The Proteas lost two quick wickets as they battled to 79 for two at lunch on the first day of the third Test against Sri Lanka, at the Wanderers on Thursday, writes MARK SALTER.
At the crease were Hashim Amla (6), in his 100th Test match, and JP Duminy (23), rebuilding after two wickets went down in five balls with the score on 45, just when the Proteas had seemingly embedded themselves on a lively wicket. It could have been three down, but Amla was dropped in the gully off Suranga Lakmal – a low, hard chance – when on five.
Duminy was leading the recovery, playing with confidence and striking four fours in his 23, off 30 balls.
Stephen Cook, on 10 off 41 balls, was the first to go, lbw to Angelo Mathews, while Elgar (27 off 54) was taken at first slip after playing a bizarre half-shot, a cross between a cut and a back-foot drive, at a rising ball from Lahiru Kumara.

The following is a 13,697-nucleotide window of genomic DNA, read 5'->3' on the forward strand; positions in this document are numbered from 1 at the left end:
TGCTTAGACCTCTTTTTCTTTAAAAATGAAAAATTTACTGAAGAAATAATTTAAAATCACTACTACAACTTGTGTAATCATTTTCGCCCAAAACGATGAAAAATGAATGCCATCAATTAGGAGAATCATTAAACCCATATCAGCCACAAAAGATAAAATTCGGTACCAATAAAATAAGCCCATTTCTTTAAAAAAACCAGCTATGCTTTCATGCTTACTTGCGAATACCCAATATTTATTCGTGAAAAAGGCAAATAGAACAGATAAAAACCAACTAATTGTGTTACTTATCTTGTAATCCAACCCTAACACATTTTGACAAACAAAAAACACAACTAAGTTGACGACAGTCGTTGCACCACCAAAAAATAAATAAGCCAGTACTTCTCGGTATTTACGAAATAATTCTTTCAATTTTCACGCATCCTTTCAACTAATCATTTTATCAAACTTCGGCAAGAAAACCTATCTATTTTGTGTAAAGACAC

Cook, pictured in his first Test on his home ground, was ill advised to review his decision, being so low and plumb. There was a more searching question as to whether Lakmal had overstepped, but he made it with millimetres to spare.
Elgar had also got away with a couple of searching deliveries, one of which sneaked through on the inside, and another off a thin edge which dropped short of the slips. Otherwise, they were largely untroubled, and the Sri Lankans wasted more than a few deliveries, bowling too wide to tempt the bat.
The openers had played so carefully to that point after Faf du Plessis had declared his faith in his batting line-up on a greenish wicket under a generous cloud cover. It was more the thought that the slightly cracked wicket would deteriorate that probably influenced his decision.
It was nonetheless a questionable choice, given that the Proteas had elected to go with a four-prong pace attack, handing Knights paceman Duanne Olivier his first cap.
Olivier sits comfortably on the top of the standings for most wickets taken in this year’s Sunfoil Series but captain Du Plessis admitted he knows little about. ‘I faced him for he first time in the nets. There’s definitely something there,’ he said.
Photo: Muzi Ntombela/BackpagePix
You may also like